Let’s get this out of the way: The first version of Android, Cupcake, was a steaming pile of garbage. Things got better when Eclair, and then subsequently Gingerbread, hit the scene, but it took the release of Ice Cream Sandwich on the Galaxy Nexus to get us to stand up and applaud Google’s design team. Sharp, looking to copy HTC, Samsung, and just about every other handset maker who throws a custom user interface on top of Android, felt that despite ICS being impressive enough as is, it might be a good idea to do their own thing. So instead of hiring a team of designers and software developers, they outsourced the work to none other than Frog Design. Never heard of them? Read a little bit about their history and come back to us once you’ve cleaned the drool off your floor.
What did Frog do? Starting with the lock screen: It’s separated into two parts, with the top portion taking up roughly two thirds of the display. There you see a photo gallery that you can swipe through. On the bottom third you get the date and time, but you can also swipe through various pieces of data. Pull down to unlock and you get one long list of icons, similar to the MeeGo powered Nokia N9. Said icons can be put into folders. Swipe to the right once and it takes you to another infinitely scrolling list of widgets. Swipe to the right again and you have your favorite apps, favorite people, and things you think you’ll be accessing quite regularly. Swipe from the top of the screen to the bottom and look at that, it’s the Android notification bar we all know and love.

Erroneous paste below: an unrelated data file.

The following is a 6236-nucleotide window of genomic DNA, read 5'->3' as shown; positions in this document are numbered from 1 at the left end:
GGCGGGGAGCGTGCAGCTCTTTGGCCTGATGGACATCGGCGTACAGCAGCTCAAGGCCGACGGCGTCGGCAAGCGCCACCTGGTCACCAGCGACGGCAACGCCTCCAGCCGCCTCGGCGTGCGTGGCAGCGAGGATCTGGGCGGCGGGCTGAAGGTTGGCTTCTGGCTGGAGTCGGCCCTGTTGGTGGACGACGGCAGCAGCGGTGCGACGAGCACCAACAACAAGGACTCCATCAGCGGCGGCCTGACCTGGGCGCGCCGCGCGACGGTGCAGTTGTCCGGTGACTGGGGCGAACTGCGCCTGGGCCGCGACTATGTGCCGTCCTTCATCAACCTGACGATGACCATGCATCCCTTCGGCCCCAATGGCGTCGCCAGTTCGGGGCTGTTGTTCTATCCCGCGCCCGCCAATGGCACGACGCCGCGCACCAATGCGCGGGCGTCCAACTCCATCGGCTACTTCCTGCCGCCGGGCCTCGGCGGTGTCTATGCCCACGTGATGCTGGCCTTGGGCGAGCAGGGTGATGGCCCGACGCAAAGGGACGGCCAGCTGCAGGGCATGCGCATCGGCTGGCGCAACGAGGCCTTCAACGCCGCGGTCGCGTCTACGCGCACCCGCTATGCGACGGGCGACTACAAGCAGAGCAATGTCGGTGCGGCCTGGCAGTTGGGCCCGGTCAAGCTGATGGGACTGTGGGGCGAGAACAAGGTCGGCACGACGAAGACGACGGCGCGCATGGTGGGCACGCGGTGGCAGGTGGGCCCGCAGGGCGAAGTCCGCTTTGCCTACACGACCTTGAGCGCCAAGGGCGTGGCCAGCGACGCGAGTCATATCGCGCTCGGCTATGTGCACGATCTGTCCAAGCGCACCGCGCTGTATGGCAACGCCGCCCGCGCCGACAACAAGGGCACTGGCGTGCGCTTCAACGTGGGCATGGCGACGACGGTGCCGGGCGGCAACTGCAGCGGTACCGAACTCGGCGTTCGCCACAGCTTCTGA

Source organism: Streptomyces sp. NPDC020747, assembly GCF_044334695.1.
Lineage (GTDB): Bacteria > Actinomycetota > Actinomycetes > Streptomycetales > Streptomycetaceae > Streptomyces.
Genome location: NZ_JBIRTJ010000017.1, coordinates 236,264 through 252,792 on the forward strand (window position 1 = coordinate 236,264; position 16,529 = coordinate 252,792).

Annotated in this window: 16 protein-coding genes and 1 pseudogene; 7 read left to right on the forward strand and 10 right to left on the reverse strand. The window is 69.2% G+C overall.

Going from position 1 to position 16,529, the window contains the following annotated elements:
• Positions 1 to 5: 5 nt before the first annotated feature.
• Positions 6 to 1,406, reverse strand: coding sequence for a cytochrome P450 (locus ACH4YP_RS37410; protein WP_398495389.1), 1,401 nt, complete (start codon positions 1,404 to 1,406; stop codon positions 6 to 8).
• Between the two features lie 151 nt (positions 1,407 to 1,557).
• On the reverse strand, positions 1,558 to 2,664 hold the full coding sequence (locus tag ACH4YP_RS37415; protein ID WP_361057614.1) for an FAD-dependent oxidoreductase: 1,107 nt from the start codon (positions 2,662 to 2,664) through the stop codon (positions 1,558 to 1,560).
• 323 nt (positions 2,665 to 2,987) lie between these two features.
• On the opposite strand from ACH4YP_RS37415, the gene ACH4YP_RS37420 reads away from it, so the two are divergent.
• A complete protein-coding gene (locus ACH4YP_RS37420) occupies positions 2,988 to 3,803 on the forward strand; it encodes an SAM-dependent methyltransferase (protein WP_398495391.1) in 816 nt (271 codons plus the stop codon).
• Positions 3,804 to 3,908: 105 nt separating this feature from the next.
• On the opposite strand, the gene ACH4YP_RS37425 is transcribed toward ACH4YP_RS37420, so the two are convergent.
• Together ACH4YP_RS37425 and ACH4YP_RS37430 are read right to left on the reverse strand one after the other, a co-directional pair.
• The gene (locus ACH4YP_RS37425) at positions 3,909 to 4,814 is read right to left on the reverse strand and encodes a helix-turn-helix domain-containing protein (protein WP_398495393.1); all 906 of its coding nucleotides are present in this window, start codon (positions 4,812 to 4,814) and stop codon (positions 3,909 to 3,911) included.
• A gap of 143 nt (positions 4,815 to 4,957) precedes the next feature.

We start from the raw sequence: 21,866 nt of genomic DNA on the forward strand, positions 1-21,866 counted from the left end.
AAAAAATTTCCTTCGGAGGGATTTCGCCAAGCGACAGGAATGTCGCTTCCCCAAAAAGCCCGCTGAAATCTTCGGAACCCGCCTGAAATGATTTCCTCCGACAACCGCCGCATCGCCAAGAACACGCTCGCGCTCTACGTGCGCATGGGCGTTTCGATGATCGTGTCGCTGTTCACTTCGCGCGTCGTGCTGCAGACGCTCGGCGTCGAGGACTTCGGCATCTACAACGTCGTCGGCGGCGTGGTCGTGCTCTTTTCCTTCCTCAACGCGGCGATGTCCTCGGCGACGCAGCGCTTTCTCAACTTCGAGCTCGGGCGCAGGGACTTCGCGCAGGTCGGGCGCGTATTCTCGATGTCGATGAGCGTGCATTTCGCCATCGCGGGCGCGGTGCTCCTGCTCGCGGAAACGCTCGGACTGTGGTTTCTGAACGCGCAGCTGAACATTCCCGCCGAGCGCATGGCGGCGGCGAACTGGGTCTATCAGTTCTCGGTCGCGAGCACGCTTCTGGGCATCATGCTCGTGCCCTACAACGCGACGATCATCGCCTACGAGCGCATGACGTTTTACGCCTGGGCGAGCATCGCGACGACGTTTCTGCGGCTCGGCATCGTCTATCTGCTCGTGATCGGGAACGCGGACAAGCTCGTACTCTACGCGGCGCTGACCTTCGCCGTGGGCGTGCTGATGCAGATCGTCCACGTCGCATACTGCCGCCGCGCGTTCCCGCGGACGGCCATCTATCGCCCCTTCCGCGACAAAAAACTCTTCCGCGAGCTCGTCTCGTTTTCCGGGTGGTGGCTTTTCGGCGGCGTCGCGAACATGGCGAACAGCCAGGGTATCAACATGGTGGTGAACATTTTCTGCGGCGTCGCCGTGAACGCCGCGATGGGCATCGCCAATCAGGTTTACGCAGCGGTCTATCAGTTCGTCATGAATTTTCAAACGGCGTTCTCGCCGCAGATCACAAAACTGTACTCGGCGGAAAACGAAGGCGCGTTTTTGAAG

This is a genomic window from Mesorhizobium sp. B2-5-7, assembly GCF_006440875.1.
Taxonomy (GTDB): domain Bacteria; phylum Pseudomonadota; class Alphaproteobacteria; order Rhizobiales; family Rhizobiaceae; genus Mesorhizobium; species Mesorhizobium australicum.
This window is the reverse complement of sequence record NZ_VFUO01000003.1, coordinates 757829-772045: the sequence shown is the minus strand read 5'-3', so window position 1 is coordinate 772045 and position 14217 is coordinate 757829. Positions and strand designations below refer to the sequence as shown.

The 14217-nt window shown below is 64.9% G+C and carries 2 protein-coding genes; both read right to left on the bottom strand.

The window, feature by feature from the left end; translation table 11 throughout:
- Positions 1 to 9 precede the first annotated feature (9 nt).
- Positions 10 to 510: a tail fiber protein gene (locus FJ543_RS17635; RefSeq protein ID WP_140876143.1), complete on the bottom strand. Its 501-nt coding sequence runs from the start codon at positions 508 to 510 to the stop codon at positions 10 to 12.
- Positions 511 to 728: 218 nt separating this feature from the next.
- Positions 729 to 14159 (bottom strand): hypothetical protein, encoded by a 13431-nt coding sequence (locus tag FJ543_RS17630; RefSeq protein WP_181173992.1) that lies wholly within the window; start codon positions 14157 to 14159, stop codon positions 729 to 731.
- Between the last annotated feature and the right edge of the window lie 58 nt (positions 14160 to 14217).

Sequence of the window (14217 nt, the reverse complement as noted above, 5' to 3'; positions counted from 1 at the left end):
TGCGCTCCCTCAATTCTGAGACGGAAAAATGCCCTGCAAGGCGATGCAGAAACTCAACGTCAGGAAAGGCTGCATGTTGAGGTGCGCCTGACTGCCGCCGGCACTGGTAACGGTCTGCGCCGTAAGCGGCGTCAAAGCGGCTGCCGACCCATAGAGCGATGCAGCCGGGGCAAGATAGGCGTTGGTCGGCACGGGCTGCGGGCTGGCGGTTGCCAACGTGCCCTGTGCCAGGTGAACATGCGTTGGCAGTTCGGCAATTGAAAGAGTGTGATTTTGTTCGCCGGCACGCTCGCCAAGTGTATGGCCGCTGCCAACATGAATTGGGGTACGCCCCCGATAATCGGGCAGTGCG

Is this skin the mother of all skins? Hard to say without some hands-on time.
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